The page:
Former White House staffers talk gun control, tax reform


David Lee/The Daily Northwestern

Former White House staffers Don Graves, Roy Austin, Tonya Williams speak at a Tuesday event moderated by NU alumna Dorothy Tucker. The group spoke about gun control and tax reform.

Adrian Wan, Reporter

Considering how President Donald Trump has reversed several Obama-era reforms and initiatives, Don Graves, director of domestic and economic policy for former Vice President Joe Biden, said it feels like a “repudiation of the legacy” which he and many other people “pour(ed) their hearts and souls” into.

Graves said the results of the 2016 election were tough to deal with.

“(I worked) for seven-plus years, days and nights not seeing my family,” said Graves at a Tuesday on-campus event. “It’s really hard to come in the next day and feel like, ‘We tried our best, and American people didn’t think that we were the right team to continue what we had done.’”

Graves spoke on a panel alongside two other former officials from the Obama administration: Roy Austin, who served as deputy assistant to former President Barack Obama for urban affairs, justice and opportunity, and Tonya Williams, who served as Biden’s director for legislative affairs.

At the event, hosted by the Kellogg School of Management at Kellogg Global Hub, the three former White House staffers discussed current politics. About 150 people attended the talk moderated by NU alumna Dorothy Tucker, who currently works at CBS Chicago.

Graves attributed the recent tragedy at Marjory Stoneman Douglas High School in Parkland, Florida — in which a shooter killed 17 people — to the Trump administration’s repeal of an Obama executive order that required some to get background checks in order to purchase firearms. As a result of Trump’s decision, people with “medically diagnosed, severe mental illness” cannot be prevented from purchasing guns.

Williams said the Congressional impasse on gun control is caused by the “selfishness” of those Congress members who fear they will lose support from power players involved in the gun industry if they voted for gun control measures.

“It is powerful interest. It is the (National Rifle Association) and the belief that the money that is put into the races will cause him to lose,” Williams said.

Additionally, Williams critiqued the revised tax bill signed into law in December 2017 — which slashed business tax rates from 35 percent to 21 percent — for failing to also outline sustainable ways to compensate for the reduction in tax revenue.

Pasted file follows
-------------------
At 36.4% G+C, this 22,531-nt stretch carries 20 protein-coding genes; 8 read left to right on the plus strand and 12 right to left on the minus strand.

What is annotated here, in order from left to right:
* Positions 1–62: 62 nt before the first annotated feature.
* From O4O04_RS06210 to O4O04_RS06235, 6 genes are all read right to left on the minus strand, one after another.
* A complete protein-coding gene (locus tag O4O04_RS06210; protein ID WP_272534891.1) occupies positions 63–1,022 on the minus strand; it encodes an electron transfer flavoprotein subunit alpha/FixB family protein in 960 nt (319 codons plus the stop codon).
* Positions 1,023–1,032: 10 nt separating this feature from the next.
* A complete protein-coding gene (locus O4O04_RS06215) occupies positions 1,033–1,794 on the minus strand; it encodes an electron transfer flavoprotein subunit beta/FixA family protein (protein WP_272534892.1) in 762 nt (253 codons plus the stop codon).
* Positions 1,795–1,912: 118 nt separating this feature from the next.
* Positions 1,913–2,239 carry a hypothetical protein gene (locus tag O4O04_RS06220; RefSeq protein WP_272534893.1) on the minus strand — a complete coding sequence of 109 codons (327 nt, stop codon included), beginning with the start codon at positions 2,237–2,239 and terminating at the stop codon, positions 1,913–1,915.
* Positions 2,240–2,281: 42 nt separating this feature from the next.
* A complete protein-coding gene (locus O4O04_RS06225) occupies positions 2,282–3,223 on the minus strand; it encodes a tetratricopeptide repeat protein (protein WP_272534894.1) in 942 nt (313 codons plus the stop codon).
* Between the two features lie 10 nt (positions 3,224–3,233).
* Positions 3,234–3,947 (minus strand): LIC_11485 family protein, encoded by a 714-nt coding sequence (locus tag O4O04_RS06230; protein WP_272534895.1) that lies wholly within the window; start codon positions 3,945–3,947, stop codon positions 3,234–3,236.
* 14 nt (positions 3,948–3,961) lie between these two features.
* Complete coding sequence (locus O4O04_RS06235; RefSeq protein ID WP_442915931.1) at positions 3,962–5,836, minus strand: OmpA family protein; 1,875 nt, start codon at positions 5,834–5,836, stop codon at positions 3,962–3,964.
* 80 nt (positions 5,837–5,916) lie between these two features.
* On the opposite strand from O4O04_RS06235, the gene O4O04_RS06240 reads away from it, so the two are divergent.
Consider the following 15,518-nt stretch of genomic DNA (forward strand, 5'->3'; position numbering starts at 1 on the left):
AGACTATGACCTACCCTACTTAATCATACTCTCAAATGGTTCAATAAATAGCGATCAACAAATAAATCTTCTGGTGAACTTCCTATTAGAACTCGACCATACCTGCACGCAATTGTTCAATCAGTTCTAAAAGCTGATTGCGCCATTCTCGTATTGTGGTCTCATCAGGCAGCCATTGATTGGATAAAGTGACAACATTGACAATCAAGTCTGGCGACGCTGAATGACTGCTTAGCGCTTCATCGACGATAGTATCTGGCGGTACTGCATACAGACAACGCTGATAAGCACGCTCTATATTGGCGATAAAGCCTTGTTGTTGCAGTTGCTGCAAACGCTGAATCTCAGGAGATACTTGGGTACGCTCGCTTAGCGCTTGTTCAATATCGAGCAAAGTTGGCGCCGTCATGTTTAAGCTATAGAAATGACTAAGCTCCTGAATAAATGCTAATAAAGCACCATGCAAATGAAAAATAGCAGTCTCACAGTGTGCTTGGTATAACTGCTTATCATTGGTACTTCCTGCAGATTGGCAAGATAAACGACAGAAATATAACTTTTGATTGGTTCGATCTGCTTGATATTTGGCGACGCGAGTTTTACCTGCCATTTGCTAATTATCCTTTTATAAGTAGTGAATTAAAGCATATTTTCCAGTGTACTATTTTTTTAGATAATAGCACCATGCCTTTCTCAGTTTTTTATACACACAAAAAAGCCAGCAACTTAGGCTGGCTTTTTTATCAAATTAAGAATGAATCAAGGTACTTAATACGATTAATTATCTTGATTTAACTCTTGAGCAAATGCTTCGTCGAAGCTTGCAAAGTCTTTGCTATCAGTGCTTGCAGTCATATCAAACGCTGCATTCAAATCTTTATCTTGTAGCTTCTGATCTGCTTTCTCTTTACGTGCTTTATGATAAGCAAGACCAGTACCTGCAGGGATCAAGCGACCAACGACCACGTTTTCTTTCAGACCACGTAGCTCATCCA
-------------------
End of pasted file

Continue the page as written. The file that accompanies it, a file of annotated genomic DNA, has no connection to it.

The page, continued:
Graves said he worried the current tax package sends benefits of the tax break largely to the wealthiest people and corporations. Instead, the government should implement a tax break that directly benefits middle class Americans.

Austin said during Obama’s presidency, the administration worked to ensure diverse voices were heard in political discussions. He said Trump instead created policies based on what he “despised.”

“(Trump) is destroying the fabrics of every governmental institution and he is putting people in positions of power they don’t deserve,” Austin said.

Bianca Deslouches, a first-year graduate student in Kellogg, said she thinks the unique experiences of the three panelists showcase difficulties society is facing. But, she said, the Trump administration also makes more people realize they have to fight for justice and equality instead of being “complacent.”

“Whereas a lot of people have just chosen to be comfortable and disengaged from public policy and the things going on in the government, as a member of society who is affected by the things the government is doing, I appreciate the fact that people feel more responsibility to do something about it,” Deslouches said.

Austin said Trump has brought “permanent” damage to American society by aggravating income inequality and further marginalizing minority groups. However, he said, Trump has also spurred  women and young people to protest against the current political dynamics, as seen in the #MeToo Movement and the proposal of a National School Walkout.

The walkout slated for March 14 and the March for Our Lives on March 24 aim to call on Congress to act on gun violence by enforcing tougher gun laws, following the impassioned speeches given by students who survived the shooting, according to an event page for the march.

“We know all this s–t has been happening before,” said Austin. “But he has created a movement that is not going to stop until we have a better country.”

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